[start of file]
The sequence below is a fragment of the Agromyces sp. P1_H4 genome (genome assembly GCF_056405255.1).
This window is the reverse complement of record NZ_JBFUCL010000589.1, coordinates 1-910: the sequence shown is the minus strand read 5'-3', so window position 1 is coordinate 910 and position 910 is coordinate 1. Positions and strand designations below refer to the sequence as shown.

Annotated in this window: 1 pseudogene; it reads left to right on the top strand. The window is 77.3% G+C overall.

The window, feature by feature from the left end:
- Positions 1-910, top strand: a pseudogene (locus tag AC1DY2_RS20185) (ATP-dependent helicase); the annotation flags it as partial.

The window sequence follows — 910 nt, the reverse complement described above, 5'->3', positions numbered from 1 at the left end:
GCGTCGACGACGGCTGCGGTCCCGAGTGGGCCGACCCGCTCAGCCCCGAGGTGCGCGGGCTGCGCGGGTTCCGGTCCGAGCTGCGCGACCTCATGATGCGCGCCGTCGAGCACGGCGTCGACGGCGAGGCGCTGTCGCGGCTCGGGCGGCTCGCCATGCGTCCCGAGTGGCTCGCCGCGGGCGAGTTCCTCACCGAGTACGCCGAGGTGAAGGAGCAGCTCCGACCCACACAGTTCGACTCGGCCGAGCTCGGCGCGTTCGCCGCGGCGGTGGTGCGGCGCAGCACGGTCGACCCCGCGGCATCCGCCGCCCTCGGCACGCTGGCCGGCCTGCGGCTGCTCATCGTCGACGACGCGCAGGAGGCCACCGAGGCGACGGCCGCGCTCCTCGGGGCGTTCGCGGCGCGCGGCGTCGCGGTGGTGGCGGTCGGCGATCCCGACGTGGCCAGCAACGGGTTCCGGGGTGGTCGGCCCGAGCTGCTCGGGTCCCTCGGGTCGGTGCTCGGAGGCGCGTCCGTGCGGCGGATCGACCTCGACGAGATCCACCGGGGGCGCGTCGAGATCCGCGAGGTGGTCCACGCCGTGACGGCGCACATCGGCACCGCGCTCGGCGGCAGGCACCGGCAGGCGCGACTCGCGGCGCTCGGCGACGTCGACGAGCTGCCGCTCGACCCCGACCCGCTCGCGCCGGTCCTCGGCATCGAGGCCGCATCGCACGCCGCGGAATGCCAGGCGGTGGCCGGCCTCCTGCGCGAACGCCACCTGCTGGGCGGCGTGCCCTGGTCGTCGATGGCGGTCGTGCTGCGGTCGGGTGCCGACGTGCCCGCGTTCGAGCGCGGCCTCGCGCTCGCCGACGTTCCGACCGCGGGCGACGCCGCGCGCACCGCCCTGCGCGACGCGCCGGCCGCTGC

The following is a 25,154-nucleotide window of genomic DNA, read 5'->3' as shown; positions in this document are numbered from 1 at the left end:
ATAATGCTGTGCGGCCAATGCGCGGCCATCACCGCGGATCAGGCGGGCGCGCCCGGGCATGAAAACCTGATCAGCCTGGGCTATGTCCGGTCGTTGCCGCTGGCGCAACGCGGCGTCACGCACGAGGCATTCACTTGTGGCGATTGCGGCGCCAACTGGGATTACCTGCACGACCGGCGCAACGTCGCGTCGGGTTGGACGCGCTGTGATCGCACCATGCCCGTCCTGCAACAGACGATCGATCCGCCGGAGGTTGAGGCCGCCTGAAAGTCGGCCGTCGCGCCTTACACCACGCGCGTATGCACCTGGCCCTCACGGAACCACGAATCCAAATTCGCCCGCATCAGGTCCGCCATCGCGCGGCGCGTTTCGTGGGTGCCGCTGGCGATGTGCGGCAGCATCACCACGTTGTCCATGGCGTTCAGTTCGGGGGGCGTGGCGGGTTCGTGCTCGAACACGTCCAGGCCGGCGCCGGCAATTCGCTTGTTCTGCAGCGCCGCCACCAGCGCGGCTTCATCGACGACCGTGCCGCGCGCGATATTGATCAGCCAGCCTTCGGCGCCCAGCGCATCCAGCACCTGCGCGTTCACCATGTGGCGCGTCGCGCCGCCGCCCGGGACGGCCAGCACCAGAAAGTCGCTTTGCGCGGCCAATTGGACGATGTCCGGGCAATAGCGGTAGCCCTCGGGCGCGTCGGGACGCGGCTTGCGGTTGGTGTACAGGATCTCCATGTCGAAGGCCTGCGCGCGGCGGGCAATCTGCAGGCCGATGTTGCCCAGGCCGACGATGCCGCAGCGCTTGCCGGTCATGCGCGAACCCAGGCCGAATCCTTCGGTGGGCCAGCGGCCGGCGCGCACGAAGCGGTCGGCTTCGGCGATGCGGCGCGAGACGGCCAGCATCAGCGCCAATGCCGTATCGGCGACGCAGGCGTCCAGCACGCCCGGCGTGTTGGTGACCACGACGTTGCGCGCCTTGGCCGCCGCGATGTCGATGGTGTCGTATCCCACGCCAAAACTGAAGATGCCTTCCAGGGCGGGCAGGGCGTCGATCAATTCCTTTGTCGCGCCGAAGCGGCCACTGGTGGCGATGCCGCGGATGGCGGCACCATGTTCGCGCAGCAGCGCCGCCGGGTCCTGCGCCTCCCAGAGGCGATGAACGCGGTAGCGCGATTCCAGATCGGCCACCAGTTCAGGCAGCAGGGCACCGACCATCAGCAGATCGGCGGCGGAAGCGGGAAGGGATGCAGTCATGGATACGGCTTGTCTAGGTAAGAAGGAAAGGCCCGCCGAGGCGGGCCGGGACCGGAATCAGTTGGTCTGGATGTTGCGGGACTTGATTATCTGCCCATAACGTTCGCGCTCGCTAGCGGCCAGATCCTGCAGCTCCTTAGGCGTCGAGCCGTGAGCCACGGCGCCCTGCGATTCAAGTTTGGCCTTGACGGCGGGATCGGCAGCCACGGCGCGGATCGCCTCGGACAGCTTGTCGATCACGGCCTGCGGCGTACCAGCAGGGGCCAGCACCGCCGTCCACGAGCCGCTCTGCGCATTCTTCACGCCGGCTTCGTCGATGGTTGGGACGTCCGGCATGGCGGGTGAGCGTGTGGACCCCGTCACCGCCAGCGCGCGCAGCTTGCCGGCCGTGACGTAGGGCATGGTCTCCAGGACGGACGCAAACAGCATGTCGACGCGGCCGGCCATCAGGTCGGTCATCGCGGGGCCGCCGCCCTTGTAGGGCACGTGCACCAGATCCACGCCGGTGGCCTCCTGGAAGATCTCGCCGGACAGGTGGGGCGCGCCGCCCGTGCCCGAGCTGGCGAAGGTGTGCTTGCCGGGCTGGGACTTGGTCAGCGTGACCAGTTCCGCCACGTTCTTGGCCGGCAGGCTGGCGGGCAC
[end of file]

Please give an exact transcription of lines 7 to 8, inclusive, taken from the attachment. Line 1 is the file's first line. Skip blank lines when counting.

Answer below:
GCGTCGACGACGGCTGCGGTCCCGAGTGGGCCGACCCGCTCAGCCCCGAGGTGCGCGGGCTGCGCGGGTTCCGGTCCGAGCTGCGCGACCTCATGATGCGCGCCGTCGAGCACGGCGTCGACGGCGAGGCGCTGTCGCGGCTCGGGCGGCTCGCCATGCGTCCCGAGTGGCTCGCCGCGGGCGAGTTCCTCACCGAGTACGCCGAGGTGAAGGAGCAGCTCCGACCCACACAGTTCGACTCGGCCGAGCTCGGCGCGTTCGCCGCGGCGGTGGTGCGGCGCAGCACGGTCGACCCCGCGGCATCCGCCGCCCTCGGCACGCTGGCCGGCCTGCGGCTGCTCATCGTCGACGACGCGCAGGAGGCCACCGAGGCGACGGCCGCGCTCCTCGGGGCGTTCGCGGCGCGCGGCGTCGCGGTGGTGGCGGTCGGCGATCCCGACGTGGCCAGCAACGGGTTCCGGGGTGGTCGGCCCGAGCTGCTCGGGTCCCTCGGGTCGGTGCTCGGAGGCGCGTCCGTGCGGCGGATCGACCTCGACGAGATCCACCGGGGGCGCGTCGAGATCCGCGAGGTGGTCCACGCCGTGACGGCGCACATCGGCACCGCGCTCGGCGGCAGGCACCGGCAGGCGCGACTCGCGGCGCTCGGCGACGTCGACGAGCTGCCGCTCGACCCCGACCCGCTCGCGCCGGTCCTCGGCATCGAGGCCGCATCGCACGCCGCGGAATGCCAGGCGGTGGCCGGCCTCCTGCGCGAACGCCACCTGCTGGGCGGCGTGCCCTGGTCGTCGATGGCGGTCGTGCTGCGGTCGGGTGCCGACGTGCCCGCGTTCGAGCGCGGCCTCGCGCTCGCCGACGTTCCGACCGCGGGCGACGCCGCGCGCACCGCCCTGCGCGACGCGCCGGCCGCTGC

The following is a 25,154-nucleotide window of genomic DNA, read 5'->3' as shown; positions in this document are numbered from 1 at the left end: